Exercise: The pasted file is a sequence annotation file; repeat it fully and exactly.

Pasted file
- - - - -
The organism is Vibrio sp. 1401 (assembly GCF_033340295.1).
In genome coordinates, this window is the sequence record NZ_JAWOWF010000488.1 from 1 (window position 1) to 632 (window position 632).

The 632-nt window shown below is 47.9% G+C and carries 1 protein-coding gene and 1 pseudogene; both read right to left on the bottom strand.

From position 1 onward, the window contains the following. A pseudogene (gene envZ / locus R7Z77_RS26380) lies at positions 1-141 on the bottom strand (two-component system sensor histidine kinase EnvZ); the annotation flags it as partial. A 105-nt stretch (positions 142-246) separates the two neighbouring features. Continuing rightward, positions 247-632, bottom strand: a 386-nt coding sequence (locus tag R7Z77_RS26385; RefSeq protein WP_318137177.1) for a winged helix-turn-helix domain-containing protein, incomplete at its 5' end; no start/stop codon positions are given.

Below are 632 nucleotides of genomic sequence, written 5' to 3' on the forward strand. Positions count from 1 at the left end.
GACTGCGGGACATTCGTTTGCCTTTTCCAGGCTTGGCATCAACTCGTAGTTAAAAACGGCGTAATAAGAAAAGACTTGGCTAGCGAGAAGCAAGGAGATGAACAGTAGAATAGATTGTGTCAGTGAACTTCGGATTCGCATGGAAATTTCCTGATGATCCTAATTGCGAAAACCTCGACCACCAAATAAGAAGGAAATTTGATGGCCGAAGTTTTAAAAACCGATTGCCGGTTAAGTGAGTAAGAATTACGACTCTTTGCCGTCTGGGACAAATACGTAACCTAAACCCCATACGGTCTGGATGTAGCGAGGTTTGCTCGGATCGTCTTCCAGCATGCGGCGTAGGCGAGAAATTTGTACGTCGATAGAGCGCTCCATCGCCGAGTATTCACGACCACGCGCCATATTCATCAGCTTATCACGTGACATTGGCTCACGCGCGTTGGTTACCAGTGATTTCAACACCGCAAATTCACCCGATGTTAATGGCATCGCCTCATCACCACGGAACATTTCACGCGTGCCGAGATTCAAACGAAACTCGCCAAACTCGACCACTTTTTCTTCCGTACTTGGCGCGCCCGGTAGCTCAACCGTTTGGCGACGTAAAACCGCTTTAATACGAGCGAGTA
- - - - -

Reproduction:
The organism is Vibrio sp. 1401 (assembly GCF_033340295.1).
In genome coordinates, this window is the sequence record NZ_JAWOWF010000488.1 from 1 (window position 1) to 632 (window position 632).

The 632-nt window shown below is 47.9% G+C and carries 1 protein-coding gene and 1 pseudogene; both read right to left on the bottom strand.

From position 1 onward, the window contains the following. A pseudogene (gene envZ / locus R7Z77_RS26380) lies at positions 1-141 on the bottom strand (two-component system sensor histidine kinase EnvZ); the annotation flags it as partial. A 105-nt stretch (positions 142-246) separates the two neighbouring features. Continuing rightward, positions 247-632, bottom strand: a 386-nt coding sequence (locus tag R7Z77_RS26385; RefSeq protein WP_318137177.1) for a winged helix-turn-helix domain-containing protein, incomplete at its 5' end; no start/stop codon positions are given.

Below are 632 nucleotides of genomic sequence, written 5' to 3' on the forward strand. Positions count from 1 at the left end.
GACTGCGGGACATTCGTTTGCCTTTTCCAGGCTTGGCATCAACTCGTAGTTAAAAACGGCGTAATAAGAAAAGACTTGGCTAGCGAGAAGCAAGGAGATGAACAGTAGAATAGATTGTGTCAGTGAACTTCGGATTCGCATGGAAATTTCCTGATGATCCTAATTGCGAAAACCTCGACCACCAAATAAGAAGGAAATTTGATGGCCGAAGTTTTAAAAACCGATTGCCGGTTAAGTGAGTAAGAATTACGACTCTTTGCCGTCTGGGACAAATACGTAACCTAAACCCCATACGGTCTGGATGTAGCGAGGTTTGCTCGGATCGTCTTCCAGCATGCGGCGTAGGCGAGAAATTTGTACGTCGATAGAGCGCTCCATCGCCGAGTATTCACGACCACGCGCCATATTCATCAGCTTATCACGTGACATTGGCTCACGCGCGTTGGTTACCAGTGATTTCAACACCGCAAATTCACCCGATGTTAATGGCATCGCCTCATCACCACGGAACATTTCACGCGTGCCGAGATTCAAACGAAACTCGCCAAACTCGACCACTTTTTCTTCCGTACTTGGCGCGCCCGGTAGCTCAACCGTTTGGCGACGTAAAACCGCTTTAATACGAGCGAGTA